Anger over Plans for a City Mayor; Boris-Style Leader Will Be a 'Burden'

The Journal (Newcastle, England), October 15, 2010 | Go to article overview

Anger over Plans for a City Mayor; Boris-Style Leader Will Be a 'Burden'


Byline: Adam Jupp

PLANS to impose a mayor on Newcastle appear to have moved a step closer. The Journal told earlier this year how Tory Communities Secretary Eric Pickles was considering forcing 12 major UK cities to install Boris Johnson-style figureheads within two years.

Now it has emerged the coalition Government is pressing ahead with the move and will only hold a referendum on the issue after the change has been made.

That has enraged politicians in the region, including members of the city's ruling Liberal Democrats.

Deputy leader Coun Anita Lower said: "We are not in favour of this. We are not being asked whether we want this, we are being told it is going to happen and then having to ask the people whether they think it is working or not.

"And we really do not need the additional burden, in terms of the financial cost of changing the system and holding elections, especially in the current climate.

"If there was an overwhelming majority screaming out, saying they want this, then it would be more understandable, but there is not. Instead the Government is just forcing it upon us."

Coun Lower added: "We have got a very good system in Newcastle already. It is effective and works well and we have already been through the process of asking residents what they want. It is not clear what the powers would be and is just another example of the Government ruling with populist policies without any substance."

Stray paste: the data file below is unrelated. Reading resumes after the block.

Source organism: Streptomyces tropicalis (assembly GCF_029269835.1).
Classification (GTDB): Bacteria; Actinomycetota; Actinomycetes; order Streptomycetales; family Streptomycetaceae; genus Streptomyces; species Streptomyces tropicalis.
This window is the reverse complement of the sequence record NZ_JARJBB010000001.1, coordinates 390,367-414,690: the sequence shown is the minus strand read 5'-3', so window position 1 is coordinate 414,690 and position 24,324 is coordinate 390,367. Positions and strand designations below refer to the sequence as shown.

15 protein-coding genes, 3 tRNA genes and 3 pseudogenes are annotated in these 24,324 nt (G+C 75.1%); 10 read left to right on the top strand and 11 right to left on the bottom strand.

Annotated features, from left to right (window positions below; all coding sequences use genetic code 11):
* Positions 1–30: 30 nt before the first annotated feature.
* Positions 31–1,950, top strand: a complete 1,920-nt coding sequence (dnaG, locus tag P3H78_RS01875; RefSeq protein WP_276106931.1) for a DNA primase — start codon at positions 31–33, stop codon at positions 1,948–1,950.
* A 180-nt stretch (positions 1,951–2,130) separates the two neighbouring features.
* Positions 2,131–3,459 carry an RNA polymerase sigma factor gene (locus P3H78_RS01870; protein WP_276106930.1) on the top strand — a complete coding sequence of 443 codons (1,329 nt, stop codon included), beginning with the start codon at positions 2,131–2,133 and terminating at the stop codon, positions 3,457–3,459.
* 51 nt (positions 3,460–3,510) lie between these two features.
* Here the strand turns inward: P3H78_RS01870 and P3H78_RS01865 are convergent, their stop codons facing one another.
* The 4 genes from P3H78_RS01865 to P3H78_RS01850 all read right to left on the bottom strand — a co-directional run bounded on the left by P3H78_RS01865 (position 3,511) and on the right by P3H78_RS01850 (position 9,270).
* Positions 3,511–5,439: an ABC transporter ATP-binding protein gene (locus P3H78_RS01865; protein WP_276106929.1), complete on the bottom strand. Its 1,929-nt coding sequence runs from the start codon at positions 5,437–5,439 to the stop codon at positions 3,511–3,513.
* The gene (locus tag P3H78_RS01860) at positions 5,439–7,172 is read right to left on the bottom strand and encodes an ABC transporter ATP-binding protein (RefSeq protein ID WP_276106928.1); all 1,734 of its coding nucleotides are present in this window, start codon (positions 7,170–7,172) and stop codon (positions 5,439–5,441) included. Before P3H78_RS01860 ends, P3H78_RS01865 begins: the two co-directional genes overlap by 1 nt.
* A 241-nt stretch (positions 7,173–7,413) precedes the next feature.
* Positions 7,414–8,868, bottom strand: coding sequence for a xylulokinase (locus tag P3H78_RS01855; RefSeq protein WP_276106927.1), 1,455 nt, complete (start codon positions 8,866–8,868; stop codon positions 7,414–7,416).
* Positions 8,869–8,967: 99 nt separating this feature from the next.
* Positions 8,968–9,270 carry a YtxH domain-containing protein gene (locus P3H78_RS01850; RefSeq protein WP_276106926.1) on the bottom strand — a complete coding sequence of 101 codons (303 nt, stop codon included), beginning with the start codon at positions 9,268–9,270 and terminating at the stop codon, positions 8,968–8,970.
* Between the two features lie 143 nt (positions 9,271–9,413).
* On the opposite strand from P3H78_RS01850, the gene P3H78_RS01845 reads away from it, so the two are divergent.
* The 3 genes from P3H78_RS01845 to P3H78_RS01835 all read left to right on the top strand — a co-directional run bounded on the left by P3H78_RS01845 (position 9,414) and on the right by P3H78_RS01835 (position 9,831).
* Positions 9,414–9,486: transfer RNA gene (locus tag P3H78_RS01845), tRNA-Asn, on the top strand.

Earlier this year, the Department for Communities and Local Government (DCLG) launched its Structural Reform Plan, which said the first mayors would be elected in each of England's 12 largest cities from 2012 "subject to confirmatory referenda and full scrutiny by elected councillors".

It was not clear what "confirmatory" meant and Ministers refused to confirm whether they were performing a U-turn on previous pledges to consult the public on whether they wanted the new system.

But now local government minister Bob Neill has confirmed mayors will be put in place first and a referendum held later. Asked how confirmatory referendums would work in practice, he said: "The question will be we have set up these things, do you want to stick with them? …

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